In a Regular brokerage account, you can sell investments showing paper losses to establish tax losses. Selling will not establish tax losses in any kind of individual retirement account.
Sell on the first trading day before September 7. To ensure you will not create a wash sale do not purchase in September any stock or option sold for a tax loss, any option for which the underlying security was sold for a tax loss, or any stock that was the underlying security of an option sold for a tax loss.
Selling in September is advantageous. You will have reduced your investment exposure during the weakest part of September, which is the weakest month of the year (timing).
If one of your investments has increased enough to significantly reduce diversification, the amount held should be reduced. A good rule of thumb is you should sell half of any investment position that is more than twice the current tranche size. Assume the market exposure of an option is half the market value of the underlying security (buy).
Rebalancing can be a tool for cash management. It can be used to raise cash, even if the position is a little less than twice the current tranche size. If there is no need to raise cash, rebalancing can be postponed until the position is as much as three times the current tranche size.
Rebalancing can also be a tool for tax management. It can be used to establish a capital gain in the current year, even if the position is a little less than twice the current tranche size. It can be postponed until a short-term capital gain becomes a long-term capital gain. Or it can be postponed until the following year if this would result in more favorable tax consequences.
Some people take profits because they fear the profits might evaporate. There is a popular Wall Street saying: "You can't go broke taking a profit." However, you can go broke if your losses are greater than your profits.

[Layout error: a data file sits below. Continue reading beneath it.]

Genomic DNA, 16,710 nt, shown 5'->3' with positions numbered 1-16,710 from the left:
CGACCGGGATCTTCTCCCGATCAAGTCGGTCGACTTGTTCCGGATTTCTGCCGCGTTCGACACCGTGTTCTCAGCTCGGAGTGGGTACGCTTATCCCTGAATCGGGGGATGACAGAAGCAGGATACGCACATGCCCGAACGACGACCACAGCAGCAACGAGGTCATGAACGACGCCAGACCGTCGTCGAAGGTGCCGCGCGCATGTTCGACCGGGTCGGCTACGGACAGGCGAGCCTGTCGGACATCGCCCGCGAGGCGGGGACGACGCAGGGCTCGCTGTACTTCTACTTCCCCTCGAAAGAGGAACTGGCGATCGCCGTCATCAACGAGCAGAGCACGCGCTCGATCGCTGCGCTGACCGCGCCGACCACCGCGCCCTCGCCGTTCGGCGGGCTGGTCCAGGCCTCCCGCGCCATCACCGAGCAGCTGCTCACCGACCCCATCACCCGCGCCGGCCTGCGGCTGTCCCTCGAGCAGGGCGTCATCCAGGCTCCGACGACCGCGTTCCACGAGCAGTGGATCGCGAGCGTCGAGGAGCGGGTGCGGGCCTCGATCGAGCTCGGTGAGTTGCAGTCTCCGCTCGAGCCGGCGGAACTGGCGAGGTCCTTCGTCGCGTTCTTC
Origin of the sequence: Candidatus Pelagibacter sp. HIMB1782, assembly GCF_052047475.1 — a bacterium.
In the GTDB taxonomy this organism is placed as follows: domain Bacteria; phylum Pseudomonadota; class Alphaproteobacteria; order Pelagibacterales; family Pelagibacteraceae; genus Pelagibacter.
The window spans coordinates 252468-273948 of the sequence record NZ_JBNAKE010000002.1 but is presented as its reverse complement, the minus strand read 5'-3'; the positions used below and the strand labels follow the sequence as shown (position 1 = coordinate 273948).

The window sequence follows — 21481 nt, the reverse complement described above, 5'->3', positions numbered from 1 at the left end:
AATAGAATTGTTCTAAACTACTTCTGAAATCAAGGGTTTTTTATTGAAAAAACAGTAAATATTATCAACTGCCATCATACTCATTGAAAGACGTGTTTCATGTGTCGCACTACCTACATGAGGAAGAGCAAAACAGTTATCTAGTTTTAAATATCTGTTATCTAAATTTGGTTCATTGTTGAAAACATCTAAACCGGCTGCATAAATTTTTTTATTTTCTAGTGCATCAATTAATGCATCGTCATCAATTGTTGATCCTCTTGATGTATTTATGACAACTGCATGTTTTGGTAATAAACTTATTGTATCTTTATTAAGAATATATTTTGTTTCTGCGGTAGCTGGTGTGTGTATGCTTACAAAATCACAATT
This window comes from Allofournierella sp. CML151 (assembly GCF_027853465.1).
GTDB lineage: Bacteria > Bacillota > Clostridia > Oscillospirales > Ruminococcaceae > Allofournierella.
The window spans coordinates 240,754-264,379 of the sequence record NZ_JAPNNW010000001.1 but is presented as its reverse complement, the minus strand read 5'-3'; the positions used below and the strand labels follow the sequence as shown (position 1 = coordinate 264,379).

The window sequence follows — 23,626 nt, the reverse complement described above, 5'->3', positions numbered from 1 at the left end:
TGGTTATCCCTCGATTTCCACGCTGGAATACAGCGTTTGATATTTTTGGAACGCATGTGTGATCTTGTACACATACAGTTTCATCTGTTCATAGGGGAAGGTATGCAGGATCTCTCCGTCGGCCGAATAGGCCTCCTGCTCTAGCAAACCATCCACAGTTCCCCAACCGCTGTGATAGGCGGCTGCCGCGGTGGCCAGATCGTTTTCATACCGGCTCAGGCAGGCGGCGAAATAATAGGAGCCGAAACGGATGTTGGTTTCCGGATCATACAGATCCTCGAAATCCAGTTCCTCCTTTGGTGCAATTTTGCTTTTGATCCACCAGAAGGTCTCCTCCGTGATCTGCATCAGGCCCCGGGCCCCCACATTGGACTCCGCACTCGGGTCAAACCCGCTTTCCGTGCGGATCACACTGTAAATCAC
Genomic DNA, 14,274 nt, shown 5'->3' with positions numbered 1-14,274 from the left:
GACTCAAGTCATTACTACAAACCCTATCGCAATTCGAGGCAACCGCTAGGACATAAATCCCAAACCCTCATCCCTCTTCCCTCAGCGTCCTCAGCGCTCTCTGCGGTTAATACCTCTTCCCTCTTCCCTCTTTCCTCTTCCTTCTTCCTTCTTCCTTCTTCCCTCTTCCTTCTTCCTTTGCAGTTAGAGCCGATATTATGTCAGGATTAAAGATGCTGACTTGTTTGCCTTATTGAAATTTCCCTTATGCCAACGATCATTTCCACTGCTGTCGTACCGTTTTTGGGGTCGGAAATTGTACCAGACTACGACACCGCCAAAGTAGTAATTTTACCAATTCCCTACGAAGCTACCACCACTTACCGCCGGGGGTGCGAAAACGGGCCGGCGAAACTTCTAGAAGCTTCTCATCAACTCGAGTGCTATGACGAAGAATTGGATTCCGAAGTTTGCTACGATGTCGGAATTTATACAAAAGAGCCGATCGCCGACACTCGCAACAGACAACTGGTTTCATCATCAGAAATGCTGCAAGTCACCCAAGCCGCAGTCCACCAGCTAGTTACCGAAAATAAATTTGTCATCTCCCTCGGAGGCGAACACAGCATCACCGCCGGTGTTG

A better Wall Street saying is: "Cut your losses and let your profits run." Ignore the caveat that "pigs get slaughtered." Profits are likely to grow because trends persist.
Some people take profits because they want a high percentage of winning trades. These people also refuse to sell a falling stock, hoping it turns around and becomes profitable. But the stock is likely to continue falling, because trends persist. Paper losses are just as destructive as realized losses.
With small gains and large losses, you might not make money even if your winning percentage is more than fifty. But with large gains and small losses, you can make money even if your winning percentage is less than fifty.
In a similar vein, do not protect profits. The purpose of hedging is to reduce risk by preserving capital, not to preserve wins.
Some people take profits so they can "play with the house's money." However, they are unlikely to find more attractive investments than the ones that gave them the profits.
Do not respond to local, state, national, or international news. Do not respond to news about a company, industry, or sector. Do not respond to news about wars, popular uprisings, or natural disasters.
There is no way of knowing how a security will react to news. Sometimes there will be a strong reaction, but sometimes there will be no reaction. Sometimes even if it is clear current profits will be affected, long-term prospects will override short-term considerations.
There might have already been a reaction because the news was anticipated. If not anticipated, there might be a reaction that plays out before you can act. Any reaction could be partially or completely reversed if consequences are overestimated, or could be followed by a continuation if consequences are underestimated.
Manipulators can leak good news to boost a stock they own or leak bad news to drive the price down because they are short or wish to buy at a bargain price. Even worse, the "news" is sometimes nothing but a false rumor.